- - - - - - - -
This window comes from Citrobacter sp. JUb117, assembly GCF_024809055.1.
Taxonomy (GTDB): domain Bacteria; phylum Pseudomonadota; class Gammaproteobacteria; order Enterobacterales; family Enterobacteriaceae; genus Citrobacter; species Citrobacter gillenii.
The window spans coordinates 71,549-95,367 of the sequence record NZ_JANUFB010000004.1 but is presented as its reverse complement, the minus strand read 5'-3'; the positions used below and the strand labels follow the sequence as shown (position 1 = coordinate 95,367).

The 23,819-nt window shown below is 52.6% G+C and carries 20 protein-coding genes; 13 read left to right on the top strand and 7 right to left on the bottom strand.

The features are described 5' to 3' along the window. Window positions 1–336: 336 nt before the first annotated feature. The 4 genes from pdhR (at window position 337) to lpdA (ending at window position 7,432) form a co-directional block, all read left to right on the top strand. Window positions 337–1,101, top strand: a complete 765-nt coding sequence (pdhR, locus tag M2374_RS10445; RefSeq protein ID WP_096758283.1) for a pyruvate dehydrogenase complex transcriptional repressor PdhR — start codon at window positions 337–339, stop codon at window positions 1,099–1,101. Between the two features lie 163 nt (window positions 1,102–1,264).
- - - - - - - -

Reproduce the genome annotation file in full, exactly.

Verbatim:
This window comes from Citrobacter sp. JUb117, assembly GCF_024809055.1.
Taxonomy (GTDB): domain Bacteria; phylum Pseudomonadota; class Gammaproteobacteria; order Enterobacterales; family Enterobacteriaceae; genus Citrobacter; species Citrobacter gillenii.
The window spans coordinates 71,549-95,367 of the sequence record NZ_JANUFB010000004.1 but is presented as its reverse complement, the minus strand read 5'-3'; the positions used below and the strand labels follow the sequence as shown (position 1 = coordinate 95,367).

The 23,819-nt window shown below is 52.6% G+C and carries 20 protein-coding genes; 13 read left to right on the top strand and 7 right to left on the bottom strand.

The features are described 5' to 3' along the window. Window positions 1–336: 336 nt before the first annotated feature. The 4 genes from pdhR (at window position 337) to lpdA (ending at window position 7,432) form a co-directional block, all read left to right on the top strand. Window positions 337–1,101, top strand: a complete 765-nt coding sequence (pdhR, locus tag M2374_RS10445; RefSeq protein ID WP_096758283.1) for a pyruvate dehydrogenase complex transcriptional repressor PdhR — start codon at window positions 337–339, stop codon at window positions 1,099–1,101. Between the two features lie 163 nt (window positions 1,102–1,264).